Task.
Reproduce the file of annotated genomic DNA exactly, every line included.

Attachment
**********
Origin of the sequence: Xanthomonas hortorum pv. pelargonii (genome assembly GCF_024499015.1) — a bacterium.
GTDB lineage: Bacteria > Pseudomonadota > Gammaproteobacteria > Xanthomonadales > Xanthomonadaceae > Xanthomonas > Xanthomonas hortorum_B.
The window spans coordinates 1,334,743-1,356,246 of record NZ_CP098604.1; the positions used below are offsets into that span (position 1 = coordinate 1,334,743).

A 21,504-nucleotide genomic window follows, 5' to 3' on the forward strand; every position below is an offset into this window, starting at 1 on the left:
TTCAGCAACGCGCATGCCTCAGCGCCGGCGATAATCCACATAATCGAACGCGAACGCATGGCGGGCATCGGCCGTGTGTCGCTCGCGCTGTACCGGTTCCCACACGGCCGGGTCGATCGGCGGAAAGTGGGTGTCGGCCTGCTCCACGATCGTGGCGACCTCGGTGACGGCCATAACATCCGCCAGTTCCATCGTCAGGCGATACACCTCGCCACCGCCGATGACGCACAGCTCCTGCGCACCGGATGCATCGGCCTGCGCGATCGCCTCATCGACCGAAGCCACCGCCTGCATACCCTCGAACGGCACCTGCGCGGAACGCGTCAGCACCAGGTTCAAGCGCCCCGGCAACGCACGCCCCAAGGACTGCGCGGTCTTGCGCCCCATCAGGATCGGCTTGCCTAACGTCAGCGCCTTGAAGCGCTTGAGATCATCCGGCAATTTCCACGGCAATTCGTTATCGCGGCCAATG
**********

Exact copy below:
Origin of the sequence: Xanthomonas hortorum pv. pelargonii (genome assembly GCF_024499015.1) — a bacterium.
GTDB lineage: Bacteria > Pseudomonadota > Gammaproteobacteria > Xanthomonadales > Xanthomonadaceae > Xanthomonas > Xanthomonas hortorum_B.
The window spans coordinates 1,334,743-1,356,246 of record NZ_CP098604.1; the positions used below are offsets into that span (position 1 = coordinate 1,334,743).

A 21,504-nucleotide genomic window follows, 5' to 3' on the forward strand; every position below is an offset into this window, starting at 1 on the left:
TTCAGCAACGCGCATGCCTCAGCGCCGGCGATAATCCACATAATCGAACGCGAACGCATGGCGGGCATCGGCCGTGTGTCGCTCGCGCTGTACCGGTTCCCACACGGCCGGGTCGATCGGCGGAAAGTGGGTGTCGGCCTGCTCCACGATCGTGGCGACCTCGGTGACGGCCATAACATCCGCCAGTTCCATCGTCAGGCGATACACCTCGCCACCGCCGATGACGCACAGCTCCTGCGCACCGGATGCATCGGCCTGCGCGATCGCCTCATCGACCGAAGCCACCGCCTGCATACCCTCGAACGGCACCTGCGCGGAACGCGTCAGCACCAGGTTCAAGCGCCCCGGCAACGCACGCCCCAAGGACTGCGCGGTCTTGCGCCCCATCAGGATCGGCTTGCCTAACGTCAGCGCCTTGAAGCGCTTGAGATCATCCGGCAATTTCCACGGCAATTCGTTATCGCGGCCAATG